Thursday, January 12, 2012

The Beaches of Bali and Lombok

The beach at Gili Air
Sorry for the lack of updates or blog posts.  Honestly I'm not sure what to write.  It seems like bragging to say I spent this morning by a lovely pool after a breakfast of fresh juice and fruit and then had fresh seafood on the beach for lunch while watching fisherman bring in their catch.

Bali is lovely.  I'm not sure it is an untouched as I may have thought before.  There are plenty of tourists and hotels...  but the beach I just visited, Sanur, is smartly developed with a brick walkway all the way up the coast for perfect morning walks and enough, but not too many, bars along the way to get fresh juice or a Bintang depending the time of day.

Last night I checked out the nightlife scene at the fancy beach area called Seminyak, and got to see the Australian revelry that is famous here.  I am much more low key than all that, but I didn't want to miss seeing what else happens in Bali.

Before that I was in Lombok, another island to the East.  My hotel there was right on the beach and I could lounge on the pillow covered deck area listening to the crashing waves.  That place was also just down the
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beach from a lovely peaceful Hindu temple set on a cliff surrounded on three sides by water and waves.  It was the first place I got to watch full on spiritual action and a place where people wore special dress and left many offerings to the deities.  It was a lovely place to watch darkness set in. 

The main town in Lombok is called Senggigi.  (Just say it.  Its a lovely fun name!)  Senggigi is a bit more of a rundown Indonesian tourist town then the Island I had come from, but my hotel was a worthwhile stop as was Happy Bar, the local hot spot, where my tour friends danced away the last night to strangely covered classic rock tunes.  (Why oh why does everyone love Bon Jovi so much?  That is American music to them. )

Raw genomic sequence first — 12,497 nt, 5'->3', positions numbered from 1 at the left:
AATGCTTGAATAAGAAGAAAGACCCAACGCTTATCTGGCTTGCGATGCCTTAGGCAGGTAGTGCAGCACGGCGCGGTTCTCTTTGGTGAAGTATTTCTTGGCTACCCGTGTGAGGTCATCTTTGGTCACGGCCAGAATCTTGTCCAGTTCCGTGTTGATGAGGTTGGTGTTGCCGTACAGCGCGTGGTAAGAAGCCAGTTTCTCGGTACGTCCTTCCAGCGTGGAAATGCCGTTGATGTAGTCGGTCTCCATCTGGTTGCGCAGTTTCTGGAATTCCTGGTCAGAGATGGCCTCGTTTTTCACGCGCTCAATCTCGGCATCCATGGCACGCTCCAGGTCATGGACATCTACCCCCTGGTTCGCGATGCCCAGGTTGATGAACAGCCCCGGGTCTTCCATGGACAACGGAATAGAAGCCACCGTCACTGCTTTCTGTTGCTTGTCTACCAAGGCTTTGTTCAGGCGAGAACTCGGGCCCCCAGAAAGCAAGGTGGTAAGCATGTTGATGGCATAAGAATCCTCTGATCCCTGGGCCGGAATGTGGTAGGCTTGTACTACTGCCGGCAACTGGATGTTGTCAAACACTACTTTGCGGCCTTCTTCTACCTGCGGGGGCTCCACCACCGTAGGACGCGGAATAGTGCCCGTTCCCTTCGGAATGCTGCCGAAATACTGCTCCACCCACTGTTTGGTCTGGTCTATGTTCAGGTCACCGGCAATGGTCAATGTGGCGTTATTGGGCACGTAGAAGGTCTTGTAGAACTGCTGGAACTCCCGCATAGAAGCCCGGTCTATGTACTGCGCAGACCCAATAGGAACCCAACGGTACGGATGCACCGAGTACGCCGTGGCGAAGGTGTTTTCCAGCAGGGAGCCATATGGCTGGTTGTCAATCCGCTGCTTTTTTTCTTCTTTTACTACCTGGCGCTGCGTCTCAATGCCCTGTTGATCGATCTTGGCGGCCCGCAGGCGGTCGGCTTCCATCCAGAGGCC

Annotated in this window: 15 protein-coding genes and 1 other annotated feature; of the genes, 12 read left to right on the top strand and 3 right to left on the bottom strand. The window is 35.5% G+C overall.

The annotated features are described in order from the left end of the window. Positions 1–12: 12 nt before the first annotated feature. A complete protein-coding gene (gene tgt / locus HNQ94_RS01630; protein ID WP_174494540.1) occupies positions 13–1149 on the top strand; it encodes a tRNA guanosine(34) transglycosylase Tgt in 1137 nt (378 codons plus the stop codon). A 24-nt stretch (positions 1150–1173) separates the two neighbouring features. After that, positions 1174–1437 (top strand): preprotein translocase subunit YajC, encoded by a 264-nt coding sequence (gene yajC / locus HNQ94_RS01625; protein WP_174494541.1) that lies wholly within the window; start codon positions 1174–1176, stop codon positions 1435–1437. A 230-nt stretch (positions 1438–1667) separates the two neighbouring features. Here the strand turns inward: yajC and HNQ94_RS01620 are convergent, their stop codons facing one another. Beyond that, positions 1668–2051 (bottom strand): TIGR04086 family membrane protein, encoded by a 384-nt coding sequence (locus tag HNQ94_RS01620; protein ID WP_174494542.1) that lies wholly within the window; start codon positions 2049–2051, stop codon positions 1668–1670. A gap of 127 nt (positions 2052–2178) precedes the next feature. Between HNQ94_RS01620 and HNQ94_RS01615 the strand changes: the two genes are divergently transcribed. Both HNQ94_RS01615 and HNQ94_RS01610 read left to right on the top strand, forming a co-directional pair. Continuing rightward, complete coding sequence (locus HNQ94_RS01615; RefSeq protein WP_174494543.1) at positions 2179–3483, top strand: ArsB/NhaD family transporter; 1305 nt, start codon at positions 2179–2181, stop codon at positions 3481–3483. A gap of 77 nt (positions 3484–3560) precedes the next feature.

The islands I was at before are called the Gilis and truly are paradise.  Three swaths of white coral sand and bright blue water, with a few green trees and bungalows sprinkled on.  There are no cars so people get around by horsecart and bicycle and that leads to a calm and silence that is impossible to find in the rest of traffic-packed motorbike-filled Indonesia.  We also spent a lot of time at the perfect expat locale, Skallywags.  (For those of you that travel off the beaten path a bit, you know the place.  Every little detail has been thought of and the crowd is beautiful and one just feels more fancy and beautiful being there with them.)

In the Gilis I finally got to snorkel with the highlight of that being swimming with a 3 foot seaturtle.  He seemed used to people like me and just swam along letting me swim beside him and touch him... but it was natural on a large reef, not a staged thing.  More like two creatures in the wild...  kind of magical and like something my mom used to describe when she swam with manta rays near my grandmothers house in the Virgin Islands many years ago. (I've always been jealous and trying to recreate the experience.)

Anyway as the trip winds up I have seen plenty of rolling vibrant green rice paddies in various stages of growth and been on many rural village tours where I tasted plenty of fresh fruits right off the trees.  (Indonesia seems to grow EVERYTHING.) I've had fun meeting folks from around the world and learning more about Australia than I ever expected since Indonesia is practically in their backyard.

Now I have one more day to shop in Ubud, the Eat, Pray, Love town before heading back to a weekend with my friends in Jakarta.  Then bye bye Indonesia...

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